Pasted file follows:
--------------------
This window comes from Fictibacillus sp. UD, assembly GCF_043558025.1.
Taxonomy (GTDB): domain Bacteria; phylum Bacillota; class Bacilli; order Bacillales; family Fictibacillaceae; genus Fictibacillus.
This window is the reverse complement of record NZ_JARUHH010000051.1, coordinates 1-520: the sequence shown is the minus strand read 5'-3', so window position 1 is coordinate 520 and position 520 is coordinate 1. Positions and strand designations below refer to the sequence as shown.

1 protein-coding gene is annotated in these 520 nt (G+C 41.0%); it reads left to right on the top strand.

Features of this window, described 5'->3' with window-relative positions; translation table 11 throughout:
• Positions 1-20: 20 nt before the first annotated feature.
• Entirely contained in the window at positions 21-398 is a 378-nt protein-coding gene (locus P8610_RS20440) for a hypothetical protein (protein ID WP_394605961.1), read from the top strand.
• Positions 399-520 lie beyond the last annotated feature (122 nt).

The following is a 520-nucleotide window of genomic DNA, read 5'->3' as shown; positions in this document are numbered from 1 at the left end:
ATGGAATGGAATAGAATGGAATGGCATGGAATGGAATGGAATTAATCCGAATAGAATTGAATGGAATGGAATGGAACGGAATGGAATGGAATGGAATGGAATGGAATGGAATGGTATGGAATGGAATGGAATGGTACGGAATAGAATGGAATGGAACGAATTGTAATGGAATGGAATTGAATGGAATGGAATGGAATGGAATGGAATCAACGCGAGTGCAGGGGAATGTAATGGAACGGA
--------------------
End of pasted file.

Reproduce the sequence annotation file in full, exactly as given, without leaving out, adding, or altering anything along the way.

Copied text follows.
This window comes from Fictibacillus sp. UD, assembly GCF_043558025.1.
Taxonomy (GTDB): domain Bacteria; phylum Bacillota; class Bacilli; order Bacillales; family Fictibacillaceae; genus Fictibacillus.
This window is the reverse complement of record NZ_JARUHH010000051.1, coordinates 1-520: the sequence shown is the minus strand read 5'-3', so window position 1 is coordinate 520 and position 520 is coordinate 1. Positions and strand designations below refer to the sequence as shown.

1 protein-coding gene is annotated in these 520 nt (G+C 41.0%); it reads left to right on the top strand.

Features of this window, described 5'->3' with window-relative positions; translation table 11 throughout:
• Positions 1-20: 20 nt before the first annotated feature.
• Entirely contained in the window at positions 21-398 is a 378-nt protein-coding gene (locus P8610_RS20440) for a hypothetical protein (protein ID WP_394605961.1), read from the top strand.
• Positions 399-520 lie beyond the last annotated feature (122 nt).

The following is a 520-nucleotide window of genomic DNA, read 5'->3' as shown; positions in this document are numbered from 1 at the left end:
ATGGAATGGAATAGAATGGAATGGCATGGAATGGAATGGAATTAATCCGAATAGAATTGAATGGAATGGAATGGAACGGAATGGAATGGAATGGAATGGAATGGAATGGAATGGTATGGAATGGAATGGAATGGTACGGAATAGAATGGAATGGAACGAATTGTAATGGAATGGAATTGAATGGAATGGAATGGAATGGAATGGAATCAACGCGAGTGCAGGGGAATGTAATGGAACGGA